Harmony aims to mine in a manner that is transformative for people, planet and profits, by using ESG to solve global problems and deliver value for the business simultaneously.

Naidoo-Vermaak said there was a high degree of dovetailing and intertwining with the United Nations’ Sustainable Development Goals (SDGs), with many of Harmony’s priorities being focused on the same principles of empowerment, building a more resilient society, clean energy, responsible water management and job creation.

She agreed with Bate that reporting frameworks had become complicated, hence Harmony’s approach of measuring its objectives against the SDGs. It also measured its success through levels of trust, support and acceptance from its collective shareholder base.

Another layer of complexity is added with companies that operate in different jurisdictions. “Our approaches are tailored to these differences. By virtue of South Africa’s history and the scale of social challenges, Harmony has amplified socioeconomic development in this region with a focus on basic needs such as education, employment, water, food and healthcare. Other regions that do not have the same level of poverty and starvation have other focuses,” Naidoo-Vermaak explained.

Digby Wells Environmental Consultants group sustainability manager Sarah Cooper said the most effective ESG strategies were those that were linked with the vision of the company and those for which there was a thorough understanding of the organisation’s risks, impacts and priorities.

She also highlighted the importance of “sound-checking” strategies with the questions being asked by stakeholders.

While there is a need for a group-level strategy focusing on material priorities, how you achieve those goals does look different across the regions where companies operate, which needs context-specific development plans.

For example, she said a greenhouse-gas emission goal would be harder to achieve in a country with an unstable grid and a reliance on generators. Such a country is likely to have a greater opportunity for renewables. “How those overarching goals are achieved will look different in every place,” Cooper stated.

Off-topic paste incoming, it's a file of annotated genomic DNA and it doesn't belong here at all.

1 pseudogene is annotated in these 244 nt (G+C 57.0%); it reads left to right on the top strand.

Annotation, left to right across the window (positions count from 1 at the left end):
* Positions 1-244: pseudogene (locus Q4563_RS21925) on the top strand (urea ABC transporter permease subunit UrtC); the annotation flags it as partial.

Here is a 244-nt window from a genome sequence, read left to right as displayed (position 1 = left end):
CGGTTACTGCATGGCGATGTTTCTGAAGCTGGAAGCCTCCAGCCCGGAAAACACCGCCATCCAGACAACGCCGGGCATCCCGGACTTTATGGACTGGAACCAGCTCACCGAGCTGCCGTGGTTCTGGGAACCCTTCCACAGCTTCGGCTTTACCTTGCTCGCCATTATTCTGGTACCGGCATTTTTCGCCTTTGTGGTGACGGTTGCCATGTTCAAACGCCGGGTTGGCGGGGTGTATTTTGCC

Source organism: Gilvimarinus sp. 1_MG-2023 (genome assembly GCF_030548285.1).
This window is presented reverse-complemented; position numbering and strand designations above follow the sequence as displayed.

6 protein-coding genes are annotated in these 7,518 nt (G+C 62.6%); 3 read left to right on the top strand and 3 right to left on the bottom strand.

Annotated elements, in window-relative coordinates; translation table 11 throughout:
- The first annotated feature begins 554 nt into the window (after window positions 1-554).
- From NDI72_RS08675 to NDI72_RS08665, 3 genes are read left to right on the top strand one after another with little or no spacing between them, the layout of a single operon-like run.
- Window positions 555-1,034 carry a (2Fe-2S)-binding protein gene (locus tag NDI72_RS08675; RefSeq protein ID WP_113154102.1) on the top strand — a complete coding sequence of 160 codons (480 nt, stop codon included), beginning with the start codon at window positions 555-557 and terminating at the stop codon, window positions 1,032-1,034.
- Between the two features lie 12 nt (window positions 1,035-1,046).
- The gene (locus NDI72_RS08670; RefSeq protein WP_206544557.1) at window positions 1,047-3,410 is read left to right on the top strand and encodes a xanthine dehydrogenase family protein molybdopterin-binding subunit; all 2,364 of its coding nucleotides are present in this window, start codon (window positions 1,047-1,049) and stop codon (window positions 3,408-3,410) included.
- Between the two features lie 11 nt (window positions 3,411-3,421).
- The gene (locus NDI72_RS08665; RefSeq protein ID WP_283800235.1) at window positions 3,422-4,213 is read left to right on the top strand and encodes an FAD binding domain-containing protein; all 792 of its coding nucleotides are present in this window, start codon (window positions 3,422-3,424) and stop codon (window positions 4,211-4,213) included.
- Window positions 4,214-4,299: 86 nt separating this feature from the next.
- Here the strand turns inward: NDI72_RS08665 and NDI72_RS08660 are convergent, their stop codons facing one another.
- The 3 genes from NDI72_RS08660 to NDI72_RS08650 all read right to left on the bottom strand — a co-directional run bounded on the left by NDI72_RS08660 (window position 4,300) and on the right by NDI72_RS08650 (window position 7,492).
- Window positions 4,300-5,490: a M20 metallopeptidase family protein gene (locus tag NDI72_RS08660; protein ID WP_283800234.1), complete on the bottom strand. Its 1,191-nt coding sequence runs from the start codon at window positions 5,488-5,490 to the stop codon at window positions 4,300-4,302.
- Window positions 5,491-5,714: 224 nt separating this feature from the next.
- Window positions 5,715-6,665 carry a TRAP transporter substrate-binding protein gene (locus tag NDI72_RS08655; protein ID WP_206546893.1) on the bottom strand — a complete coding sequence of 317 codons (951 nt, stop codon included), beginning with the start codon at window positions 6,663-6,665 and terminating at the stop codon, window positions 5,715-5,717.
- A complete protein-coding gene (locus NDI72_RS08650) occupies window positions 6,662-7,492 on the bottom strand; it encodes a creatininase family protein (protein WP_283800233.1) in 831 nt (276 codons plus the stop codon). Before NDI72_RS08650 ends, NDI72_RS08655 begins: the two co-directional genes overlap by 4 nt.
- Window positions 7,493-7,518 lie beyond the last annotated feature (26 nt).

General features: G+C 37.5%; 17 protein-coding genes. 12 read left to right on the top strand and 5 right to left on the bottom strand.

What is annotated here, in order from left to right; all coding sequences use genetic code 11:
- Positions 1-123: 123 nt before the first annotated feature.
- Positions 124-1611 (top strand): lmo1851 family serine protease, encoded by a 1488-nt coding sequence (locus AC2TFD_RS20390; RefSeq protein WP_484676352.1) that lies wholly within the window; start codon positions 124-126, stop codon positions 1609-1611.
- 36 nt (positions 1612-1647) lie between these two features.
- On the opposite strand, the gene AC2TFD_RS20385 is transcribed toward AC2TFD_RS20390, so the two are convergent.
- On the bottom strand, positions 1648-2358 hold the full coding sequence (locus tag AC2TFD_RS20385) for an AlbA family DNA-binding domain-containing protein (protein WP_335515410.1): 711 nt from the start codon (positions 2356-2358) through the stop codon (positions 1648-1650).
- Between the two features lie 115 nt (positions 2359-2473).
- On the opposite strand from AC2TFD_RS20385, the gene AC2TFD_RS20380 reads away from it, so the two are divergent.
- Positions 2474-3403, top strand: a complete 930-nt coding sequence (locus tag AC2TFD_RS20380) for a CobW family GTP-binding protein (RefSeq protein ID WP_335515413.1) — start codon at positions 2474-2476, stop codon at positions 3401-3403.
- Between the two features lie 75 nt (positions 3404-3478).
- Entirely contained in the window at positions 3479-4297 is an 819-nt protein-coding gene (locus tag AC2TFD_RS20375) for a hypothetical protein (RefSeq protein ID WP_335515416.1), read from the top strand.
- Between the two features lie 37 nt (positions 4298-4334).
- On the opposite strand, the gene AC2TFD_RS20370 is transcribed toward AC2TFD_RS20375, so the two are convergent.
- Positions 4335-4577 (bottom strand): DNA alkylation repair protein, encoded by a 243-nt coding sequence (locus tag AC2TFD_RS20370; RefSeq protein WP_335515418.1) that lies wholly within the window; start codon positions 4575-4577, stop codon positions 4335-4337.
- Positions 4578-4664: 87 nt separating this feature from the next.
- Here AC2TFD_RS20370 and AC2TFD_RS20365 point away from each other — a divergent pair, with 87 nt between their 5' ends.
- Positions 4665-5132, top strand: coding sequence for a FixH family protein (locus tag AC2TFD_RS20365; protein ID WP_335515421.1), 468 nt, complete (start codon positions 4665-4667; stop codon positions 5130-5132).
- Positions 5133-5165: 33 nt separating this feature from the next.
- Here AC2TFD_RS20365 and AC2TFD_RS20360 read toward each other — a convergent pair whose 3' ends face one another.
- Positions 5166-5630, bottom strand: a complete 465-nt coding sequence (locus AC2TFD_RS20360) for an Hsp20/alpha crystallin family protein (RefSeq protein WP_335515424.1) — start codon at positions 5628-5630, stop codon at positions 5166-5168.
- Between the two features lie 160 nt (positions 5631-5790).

Youth Employment Service (YES) CEO Ravi Naidoo said businesses had historically been focused on what could be done to reduce risk; however, the total ESG operating environment had become material to the business itself. For example, in a country with high levels of youth unemployment, it was a material issue for the business.

“We find that businesses are realising that the broader socioeconomic issue is a material risk for their business and are joining programmes such as YES to lower risk and amplify positive impact,” he explained, adding that these initiatives often aligned with mines’ social labour plans and the Mining Charter.

Additionally, by empowering the community as a whole, companies are able to meet SDG targets.

Rand Merchant Bank (RMB) sustainable finance and ESG head Nigel Beck said there had been an evolution from a focus on compliance and risk management, including managing contamination events, towards business opportunities in the mining industry, including how to use sustainable finance to raise debt or capital.

From an investor perspective, he explained, many banks were using the climate lens to make financing decisions and to try to understand where companies were on their decarbonisation journey.

He added that banks were increasingly considering how companies reported on ESG and whether their commitments were science-based and how it panned out over the short, medium and long term.

“Looking at effective disclosure, we have moved away from purely qualitative disclosure to quantitative disclosure with external assurance. Investors are looking at those ratings and scores and are more likely to invest with companies that score well.”

RMB’s approach is similar to that of the IDC in looking at future-friendly investments such as critical minerals.

Beck stated that financial institutions were increasingly incentivising companies to align their financial strategy with their sustainability strategy.

“We are just at the start of growth in the sustainable financing industry,” he states.

The speakers participated in an ESG in Mining webinar hosted by Creamer Media on November 15 in partnership with Partners in Performance. Sponsors included Ukwazi Mining Services, Harmony Gold, RMB, YES and Digby Wells Environmental Consultants.

Edited by Chanel de Bruyn
Creamer Media Senior Deputy Editor Online